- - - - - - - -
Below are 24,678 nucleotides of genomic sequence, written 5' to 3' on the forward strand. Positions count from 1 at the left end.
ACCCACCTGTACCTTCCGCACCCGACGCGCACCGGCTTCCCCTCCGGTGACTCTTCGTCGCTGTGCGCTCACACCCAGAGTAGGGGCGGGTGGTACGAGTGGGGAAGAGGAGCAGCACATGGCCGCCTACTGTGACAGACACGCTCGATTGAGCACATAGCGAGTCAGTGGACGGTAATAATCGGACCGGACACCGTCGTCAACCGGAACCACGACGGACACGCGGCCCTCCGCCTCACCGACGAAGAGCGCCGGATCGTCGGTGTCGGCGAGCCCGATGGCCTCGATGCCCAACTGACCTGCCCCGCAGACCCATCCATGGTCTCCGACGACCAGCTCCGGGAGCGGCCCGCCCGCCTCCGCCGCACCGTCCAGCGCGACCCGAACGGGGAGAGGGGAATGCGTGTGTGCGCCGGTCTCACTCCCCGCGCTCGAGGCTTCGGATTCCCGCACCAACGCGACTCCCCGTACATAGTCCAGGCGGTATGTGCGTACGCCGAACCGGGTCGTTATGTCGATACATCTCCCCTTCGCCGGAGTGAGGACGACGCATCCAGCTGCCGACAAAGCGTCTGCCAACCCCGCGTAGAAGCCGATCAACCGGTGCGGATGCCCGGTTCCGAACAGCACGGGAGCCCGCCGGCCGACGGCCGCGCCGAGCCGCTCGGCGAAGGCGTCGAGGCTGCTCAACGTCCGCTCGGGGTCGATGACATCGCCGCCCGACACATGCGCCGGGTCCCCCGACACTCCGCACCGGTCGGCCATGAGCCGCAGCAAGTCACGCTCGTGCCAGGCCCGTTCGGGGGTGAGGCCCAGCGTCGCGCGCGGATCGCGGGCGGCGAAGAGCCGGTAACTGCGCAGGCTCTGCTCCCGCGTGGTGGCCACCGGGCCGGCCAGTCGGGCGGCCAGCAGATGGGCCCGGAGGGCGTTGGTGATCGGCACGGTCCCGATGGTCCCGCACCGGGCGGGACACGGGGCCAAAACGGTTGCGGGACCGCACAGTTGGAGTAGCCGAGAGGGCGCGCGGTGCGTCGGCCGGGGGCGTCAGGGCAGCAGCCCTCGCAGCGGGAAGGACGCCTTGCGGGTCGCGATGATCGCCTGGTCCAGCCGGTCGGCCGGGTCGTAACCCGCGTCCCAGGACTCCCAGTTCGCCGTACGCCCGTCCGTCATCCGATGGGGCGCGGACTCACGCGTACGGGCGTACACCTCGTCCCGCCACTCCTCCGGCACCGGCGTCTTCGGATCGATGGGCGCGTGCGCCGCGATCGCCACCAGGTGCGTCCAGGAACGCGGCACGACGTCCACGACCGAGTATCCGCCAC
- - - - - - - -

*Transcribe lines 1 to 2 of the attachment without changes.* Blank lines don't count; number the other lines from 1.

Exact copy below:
Below are 24,678 nucleotides of genomic sequence, written 5' to 3' on the forward strand. Positions count from 1 at the left end.
ACCCACCTGTACCTTCCGCACCCGACGCGCACCGGCTTCCCCTCCGGTGACTCTTCGTCGCTGTGCGCTCACACCCAGAGTAGGGGCGGGTGGTACGAGTGGGGAAGAGGAGCAGCACATGGCCGCCTACTGTGACAGACACGCTCGATTGAGCACATAGCGAGTCAGTGGACGGTAATAATCGGACCGGACACCGTCGTCAACCGGAACCACGACGGACACGCGGCCCTCCGCCTCACCGACGAAGAGCGCCGGATCGTCGGTGTCGGCGAGCCCGATGGCCTCGATGCCCAACTGACCTGCCCCGCAGACCCATCCATGGTCTCCGACGACCAGCTCCGGGAGCGGCCCGCCCGCCTCCGCCGCACCGTCCAGCGCGACCCGAACGGGGAGAGGGGAATGCGTGTGTGCGCCGGTCTCACTCCCCGCGCTCGAGGCTTCGGATTCCCGCACCAACGCGACTCCCCGTACATAGTCCAGGCGGTATGTGCGTACGCCGAACCGGGTCGTTATGTCGATACATCTCCCCTTCGCCGGAGTGAGGACGACGCATCCAGCTGCCGACAAAGCGTCTGCCAACCCCGCGTAGAAGCCGATCAACCGGTGCGGATGCCCGGTTCCGAACAGCACGGGAGCCCGCCGGCCGACGGCCGCGCCGAGCCGCTCGGCGAAGGCGTCGAGGCTGCTCAACGTCCGCTCGGGGTCGATGACATCGCCGCCCGACACATGCGCCGGGTCCCCCGACACTCCGCACCGGTCGGCCATGAGCCGCAGCAAGTCACGCTCGTGCCAGGCCCGTTCGGGGGTGAGGCCCAGCGTCGCGCGCGGATCGCGGGCGGCGAAGAGCCGGTAACTGCGCAGGCTCTGCTCCCGCGTGGTGGCCACCGGGCCGGCCAGTCGGGCGGCCAGCAGATGGGCCCGGAGGGCGTTGGTGATCGGCACGGTCCCGATGGTCCCGCACCGGGCGGGACACGGGGCCAAAACGGTTGCGGGACCGCACAGTTGGAGTAGCCGAGAGGGCGCGCGGTGCGTCGGCCGGGGGCGTCAGGGCAGCAGCCCTCGCAGCGGGAAGGACGCCTTGCGGGTCGCGATGATCGCCTGGTCCAGCCGGTCGGCCGGGTCGTAACCCGCGTCCCAGGACTCCCAGTTCGCCGTACGCCCGTCCGTCATCCGATGGGGCGCGGACTCACGCGTACGGGCGTACACCTCGTCCCGCCACTCCTCCGGCACCGGCGTCTTCGGATCGATGGGCGCGTGCGCCGCGATCGCCACCAGGTGCGTCCAGGAACGCGGCACGACGTCCACGACCGAGTATCCGCCAC